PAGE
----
And the advertising was brilliant. With the tagline "A different kind of car company," Saturn ads spun a folksy story about the company, its roots in Tennessee, and about the kind of people who bought its cars -- all beautifully narrated in the mellifluous tones of pitchman Hal Riney.
One episode which really put Saturn on the map involved its first recall. A supplier, Texaco I believe, inadvertently sent the wrong kind of engine anti-freeze to the plant. It was like pouring Drano into the engine and destroyed it in short order. But instead of telling customers that it would rebuild their engines, or that it would replace their engines, Saturn told anyone who ran into this problem go to their nearest dealer and pick out a new car. At the time one of my friends had a Saturn which was not affected by the Drano problem. "Damn," he said, "sure wish my car had been recalled." That's when I realized Saturn truly was a different kind of car company. When have you ever heard anyone say they wish their car was recalled?
The cars themselves weren't that great. They were designed using a space frame construction covered with plastic body panels, a technique that General Motors had perfected with the Pontiac Fiero. The idea was that the plastic panels were so much cheaper to tool that Saturn would be able to do more frequent styling changes and that would keep it ahead of the competition. But that's not what happened.
General Motors poured over $3 billion into getting Saturn launched. After that, GM told Saturn it had to live off its own cash flow. But Saturn simply could not generate enough cash on its own, so it stuck with the same models long after they should've been replaced.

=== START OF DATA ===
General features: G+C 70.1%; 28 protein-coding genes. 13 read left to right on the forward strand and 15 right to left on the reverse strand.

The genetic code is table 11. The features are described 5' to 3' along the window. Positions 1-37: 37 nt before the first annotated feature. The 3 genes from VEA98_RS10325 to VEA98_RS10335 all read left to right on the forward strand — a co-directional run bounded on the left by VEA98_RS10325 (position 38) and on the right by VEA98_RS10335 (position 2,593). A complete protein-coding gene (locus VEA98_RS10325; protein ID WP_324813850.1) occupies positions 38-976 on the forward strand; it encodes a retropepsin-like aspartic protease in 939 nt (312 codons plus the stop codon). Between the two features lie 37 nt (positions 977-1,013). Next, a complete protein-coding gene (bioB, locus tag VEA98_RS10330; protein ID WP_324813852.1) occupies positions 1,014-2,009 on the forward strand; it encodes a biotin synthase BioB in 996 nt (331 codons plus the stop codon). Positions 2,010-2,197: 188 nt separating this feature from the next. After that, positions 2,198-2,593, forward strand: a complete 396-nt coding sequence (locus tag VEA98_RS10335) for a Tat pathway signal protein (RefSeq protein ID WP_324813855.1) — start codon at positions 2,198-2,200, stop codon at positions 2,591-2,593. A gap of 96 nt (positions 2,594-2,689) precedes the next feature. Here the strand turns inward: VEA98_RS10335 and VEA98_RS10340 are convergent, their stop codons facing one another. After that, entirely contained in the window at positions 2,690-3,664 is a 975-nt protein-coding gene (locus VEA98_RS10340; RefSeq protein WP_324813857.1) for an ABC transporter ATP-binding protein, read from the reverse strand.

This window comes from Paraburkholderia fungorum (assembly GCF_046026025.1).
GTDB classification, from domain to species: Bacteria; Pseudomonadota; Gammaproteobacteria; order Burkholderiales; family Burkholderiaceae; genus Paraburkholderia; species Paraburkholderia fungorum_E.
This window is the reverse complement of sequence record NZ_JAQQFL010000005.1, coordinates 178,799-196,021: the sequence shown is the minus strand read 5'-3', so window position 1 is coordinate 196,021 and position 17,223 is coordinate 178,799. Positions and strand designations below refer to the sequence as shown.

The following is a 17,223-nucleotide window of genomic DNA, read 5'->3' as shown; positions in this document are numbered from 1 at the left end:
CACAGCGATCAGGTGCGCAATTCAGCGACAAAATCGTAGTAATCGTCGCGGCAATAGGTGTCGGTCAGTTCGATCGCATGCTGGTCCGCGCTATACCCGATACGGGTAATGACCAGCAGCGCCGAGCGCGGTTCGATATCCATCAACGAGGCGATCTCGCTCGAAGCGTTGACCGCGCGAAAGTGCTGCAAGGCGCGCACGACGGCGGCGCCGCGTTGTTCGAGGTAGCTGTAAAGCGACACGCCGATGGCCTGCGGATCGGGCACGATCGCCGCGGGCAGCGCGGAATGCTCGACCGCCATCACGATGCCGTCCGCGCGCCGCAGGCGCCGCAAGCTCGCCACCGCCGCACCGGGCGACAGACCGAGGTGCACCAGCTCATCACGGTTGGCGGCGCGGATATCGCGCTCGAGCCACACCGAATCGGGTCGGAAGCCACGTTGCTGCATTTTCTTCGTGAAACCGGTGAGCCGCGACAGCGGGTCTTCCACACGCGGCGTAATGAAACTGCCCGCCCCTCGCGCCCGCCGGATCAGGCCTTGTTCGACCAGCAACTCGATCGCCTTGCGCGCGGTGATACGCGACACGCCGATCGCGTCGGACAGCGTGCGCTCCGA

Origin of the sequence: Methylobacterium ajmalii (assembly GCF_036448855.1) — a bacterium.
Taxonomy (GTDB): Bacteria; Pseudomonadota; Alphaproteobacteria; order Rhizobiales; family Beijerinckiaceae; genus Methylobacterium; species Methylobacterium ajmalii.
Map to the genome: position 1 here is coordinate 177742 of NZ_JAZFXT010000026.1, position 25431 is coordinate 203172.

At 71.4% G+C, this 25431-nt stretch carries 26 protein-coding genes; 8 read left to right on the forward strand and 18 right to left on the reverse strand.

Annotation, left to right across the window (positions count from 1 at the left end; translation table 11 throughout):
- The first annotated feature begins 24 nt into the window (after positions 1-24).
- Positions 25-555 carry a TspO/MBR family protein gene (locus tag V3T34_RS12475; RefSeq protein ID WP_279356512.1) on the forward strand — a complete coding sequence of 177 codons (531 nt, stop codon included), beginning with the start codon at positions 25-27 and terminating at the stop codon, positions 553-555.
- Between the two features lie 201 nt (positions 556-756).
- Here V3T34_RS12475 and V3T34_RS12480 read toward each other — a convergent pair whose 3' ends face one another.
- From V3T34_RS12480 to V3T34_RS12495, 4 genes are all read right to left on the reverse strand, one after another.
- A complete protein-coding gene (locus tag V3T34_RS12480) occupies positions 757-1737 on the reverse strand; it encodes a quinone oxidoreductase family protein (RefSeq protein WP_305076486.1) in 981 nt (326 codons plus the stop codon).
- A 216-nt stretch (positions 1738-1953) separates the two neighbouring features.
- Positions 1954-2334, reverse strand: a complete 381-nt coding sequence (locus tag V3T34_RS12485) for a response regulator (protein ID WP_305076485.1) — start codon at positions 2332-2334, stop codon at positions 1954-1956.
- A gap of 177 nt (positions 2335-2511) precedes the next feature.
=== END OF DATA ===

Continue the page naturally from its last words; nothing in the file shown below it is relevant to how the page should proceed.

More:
Indeed, some of Saturn's toughest competition came from within GM itself. A year before Saturn launched, Chevrolet launched its Geo brand to compete against the Japanese by selling Japanese cars. Other divisions complained that Saturn was getting too much money and attention from top management. And so Saturn languished for over a decade before GM got serious about providing it with a broader product line with fresh designs.
But by this time Saturn was no longer a different kind of car company. All the engineering, manufacturing and purchasing was moved back into the existing GM bureaucracy. The separate union contract was abandoned in favor of a typical UAW one.
And the new products, even though they were quite good, were significantly more expensive than the car's Saturn had been selling. Even though the brand had over a million satisfied customers, many of them could not afford any of the vehicles in the new lineup. Saturn walked away from its customer base.
To use a military analogy Saturn represented a beachhead for General Motors. It had successfully invaded enemy territory, and now had a toehold where it could capture import buyers. And sure enough, Saturn was definitely bringing in customers who otherwise would never by any other General Motors' products.
Instead of telling Saturn it had to live off its own cash flow, GM should have poured whatever it took into keeping that beachhead. Had it done so, the results could have been far different. But in the end the effort to save Saturn was too little too late. Just like Oldsmobile.